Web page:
District heating is expected to have an important role in the UK’s future energy system, to deliver both low carbon energy and affordable heat. It uses waste heat sources or efficient generation technologies such as combined heat and power (CHP) to offer lower carbon and often lower cost heating options. As a result, DH is increasingly of interest in the fight against fuel poverty.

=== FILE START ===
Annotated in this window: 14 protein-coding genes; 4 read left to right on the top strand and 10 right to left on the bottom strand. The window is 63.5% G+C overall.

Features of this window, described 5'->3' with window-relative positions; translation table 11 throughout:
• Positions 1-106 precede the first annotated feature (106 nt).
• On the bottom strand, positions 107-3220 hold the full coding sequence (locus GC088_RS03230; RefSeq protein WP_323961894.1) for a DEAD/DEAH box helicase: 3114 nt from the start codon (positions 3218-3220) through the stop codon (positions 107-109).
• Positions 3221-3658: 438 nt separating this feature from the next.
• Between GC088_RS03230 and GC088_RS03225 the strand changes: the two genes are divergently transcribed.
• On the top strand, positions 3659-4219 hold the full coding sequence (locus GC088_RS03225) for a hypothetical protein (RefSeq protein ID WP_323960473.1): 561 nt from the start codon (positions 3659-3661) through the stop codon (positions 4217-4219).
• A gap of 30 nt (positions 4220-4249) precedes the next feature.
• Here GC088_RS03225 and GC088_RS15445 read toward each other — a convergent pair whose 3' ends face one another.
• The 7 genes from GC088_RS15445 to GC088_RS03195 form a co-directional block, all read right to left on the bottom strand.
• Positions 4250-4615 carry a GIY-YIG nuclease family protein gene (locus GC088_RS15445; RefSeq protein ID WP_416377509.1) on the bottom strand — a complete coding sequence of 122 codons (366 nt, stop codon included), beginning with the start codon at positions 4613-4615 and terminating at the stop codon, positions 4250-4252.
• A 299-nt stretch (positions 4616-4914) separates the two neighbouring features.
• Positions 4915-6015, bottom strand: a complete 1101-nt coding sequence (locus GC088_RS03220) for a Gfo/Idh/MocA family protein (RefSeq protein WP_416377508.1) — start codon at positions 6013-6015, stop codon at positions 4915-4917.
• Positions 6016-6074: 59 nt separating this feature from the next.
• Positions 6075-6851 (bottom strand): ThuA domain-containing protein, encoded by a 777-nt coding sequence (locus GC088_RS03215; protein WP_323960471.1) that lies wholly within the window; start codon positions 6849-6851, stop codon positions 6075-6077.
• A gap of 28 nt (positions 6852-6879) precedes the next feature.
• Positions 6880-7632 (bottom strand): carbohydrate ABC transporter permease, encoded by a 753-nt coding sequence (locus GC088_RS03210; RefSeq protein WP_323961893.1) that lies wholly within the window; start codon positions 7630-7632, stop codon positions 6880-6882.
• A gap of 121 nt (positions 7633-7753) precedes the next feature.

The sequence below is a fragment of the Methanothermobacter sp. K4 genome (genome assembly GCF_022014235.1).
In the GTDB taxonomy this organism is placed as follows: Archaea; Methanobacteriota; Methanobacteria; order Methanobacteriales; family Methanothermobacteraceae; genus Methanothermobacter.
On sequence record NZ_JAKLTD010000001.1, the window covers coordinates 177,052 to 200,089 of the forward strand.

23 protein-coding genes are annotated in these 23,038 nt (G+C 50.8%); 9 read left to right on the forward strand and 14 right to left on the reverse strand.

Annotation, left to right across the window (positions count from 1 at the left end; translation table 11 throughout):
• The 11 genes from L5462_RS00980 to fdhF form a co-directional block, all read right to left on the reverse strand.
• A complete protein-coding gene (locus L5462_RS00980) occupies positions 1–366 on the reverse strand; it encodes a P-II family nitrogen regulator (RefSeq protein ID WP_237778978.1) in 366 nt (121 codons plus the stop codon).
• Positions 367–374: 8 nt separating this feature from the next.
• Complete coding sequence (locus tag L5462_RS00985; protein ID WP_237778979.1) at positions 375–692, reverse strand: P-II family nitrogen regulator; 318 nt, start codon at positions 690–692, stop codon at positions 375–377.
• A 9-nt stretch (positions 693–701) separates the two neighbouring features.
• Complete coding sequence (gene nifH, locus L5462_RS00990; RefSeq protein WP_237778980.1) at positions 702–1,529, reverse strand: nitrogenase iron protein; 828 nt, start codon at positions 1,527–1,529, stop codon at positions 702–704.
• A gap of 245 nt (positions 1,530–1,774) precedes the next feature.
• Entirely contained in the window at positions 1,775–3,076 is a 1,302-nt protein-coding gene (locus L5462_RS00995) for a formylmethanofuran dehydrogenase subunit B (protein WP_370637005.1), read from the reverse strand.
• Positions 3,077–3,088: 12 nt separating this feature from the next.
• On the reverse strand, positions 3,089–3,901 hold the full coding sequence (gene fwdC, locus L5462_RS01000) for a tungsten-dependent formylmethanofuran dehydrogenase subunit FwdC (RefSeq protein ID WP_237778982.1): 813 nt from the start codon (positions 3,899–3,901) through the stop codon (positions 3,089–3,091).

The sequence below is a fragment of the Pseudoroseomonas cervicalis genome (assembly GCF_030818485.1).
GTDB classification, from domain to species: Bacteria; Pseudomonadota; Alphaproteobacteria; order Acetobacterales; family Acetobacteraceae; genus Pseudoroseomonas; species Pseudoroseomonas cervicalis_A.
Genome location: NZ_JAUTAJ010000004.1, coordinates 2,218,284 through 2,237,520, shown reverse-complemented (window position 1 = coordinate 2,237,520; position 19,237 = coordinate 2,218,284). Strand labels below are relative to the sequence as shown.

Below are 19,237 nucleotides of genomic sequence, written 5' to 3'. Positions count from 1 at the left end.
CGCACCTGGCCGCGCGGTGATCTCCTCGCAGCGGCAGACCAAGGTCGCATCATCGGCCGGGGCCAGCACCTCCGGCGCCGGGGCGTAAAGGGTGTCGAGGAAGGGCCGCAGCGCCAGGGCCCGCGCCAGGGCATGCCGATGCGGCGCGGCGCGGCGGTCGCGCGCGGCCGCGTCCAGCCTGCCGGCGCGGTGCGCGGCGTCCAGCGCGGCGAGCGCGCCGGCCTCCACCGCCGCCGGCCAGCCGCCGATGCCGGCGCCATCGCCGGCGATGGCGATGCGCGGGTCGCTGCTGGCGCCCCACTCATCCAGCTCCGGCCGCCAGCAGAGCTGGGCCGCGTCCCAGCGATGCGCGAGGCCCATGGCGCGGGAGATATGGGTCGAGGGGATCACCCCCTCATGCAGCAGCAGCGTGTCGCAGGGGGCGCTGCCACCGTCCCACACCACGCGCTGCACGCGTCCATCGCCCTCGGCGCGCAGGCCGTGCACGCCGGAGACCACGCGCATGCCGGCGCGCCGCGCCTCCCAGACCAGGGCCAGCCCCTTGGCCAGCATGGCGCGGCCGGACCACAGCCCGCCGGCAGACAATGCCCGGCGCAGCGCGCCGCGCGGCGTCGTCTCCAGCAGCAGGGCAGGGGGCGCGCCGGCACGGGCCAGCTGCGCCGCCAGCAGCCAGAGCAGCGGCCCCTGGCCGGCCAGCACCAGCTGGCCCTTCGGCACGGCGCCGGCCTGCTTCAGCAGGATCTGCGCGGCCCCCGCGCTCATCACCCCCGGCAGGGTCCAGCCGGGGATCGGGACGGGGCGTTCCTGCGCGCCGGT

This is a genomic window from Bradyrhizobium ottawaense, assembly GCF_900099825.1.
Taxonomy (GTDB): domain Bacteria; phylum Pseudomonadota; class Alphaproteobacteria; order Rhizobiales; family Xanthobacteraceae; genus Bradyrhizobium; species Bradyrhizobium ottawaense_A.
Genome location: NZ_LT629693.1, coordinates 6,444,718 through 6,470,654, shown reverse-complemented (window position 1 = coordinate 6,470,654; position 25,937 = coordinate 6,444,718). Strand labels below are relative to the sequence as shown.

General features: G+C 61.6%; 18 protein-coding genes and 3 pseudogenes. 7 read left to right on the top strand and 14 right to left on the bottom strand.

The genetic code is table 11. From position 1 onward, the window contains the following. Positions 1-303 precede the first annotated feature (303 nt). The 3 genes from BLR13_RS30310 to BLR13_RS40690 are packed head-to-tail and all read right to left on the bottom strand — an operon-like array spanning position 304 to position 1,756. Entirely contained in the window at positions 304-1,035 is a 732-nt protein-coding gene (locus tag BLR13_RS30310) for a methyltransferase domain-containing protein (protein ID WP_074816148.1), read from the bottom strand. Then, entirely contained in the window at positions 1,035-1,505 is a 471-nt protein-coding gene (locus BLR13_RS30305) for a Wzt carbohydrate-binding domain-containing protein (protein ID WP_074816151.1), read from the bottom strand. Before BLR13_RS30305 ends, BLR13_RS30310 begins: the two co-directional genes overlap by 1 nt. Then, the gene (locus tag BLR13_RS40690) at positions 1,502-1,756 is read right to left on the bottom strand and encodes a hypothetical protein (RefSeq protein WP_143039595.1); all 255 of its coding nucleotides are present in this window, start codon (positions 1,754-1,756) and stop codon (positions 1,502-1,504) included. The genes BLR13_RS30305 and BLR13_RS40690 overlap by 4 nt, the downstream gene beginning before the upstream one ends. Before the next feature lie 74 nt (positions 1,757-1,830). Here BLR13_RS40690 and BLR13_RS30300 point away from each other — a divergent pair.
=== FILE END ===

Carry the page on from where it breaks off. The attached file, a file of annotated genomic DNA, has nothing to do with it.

This research seeks to understand where and how fuel poverty and other social considerations are taken into account during the district heating development process.
The research accompanies the Leeds Heat Planning Tool and offers an explanation of the methodology and evidence behind the tool.
This research was funded by the Chesshire Lehmann Fund: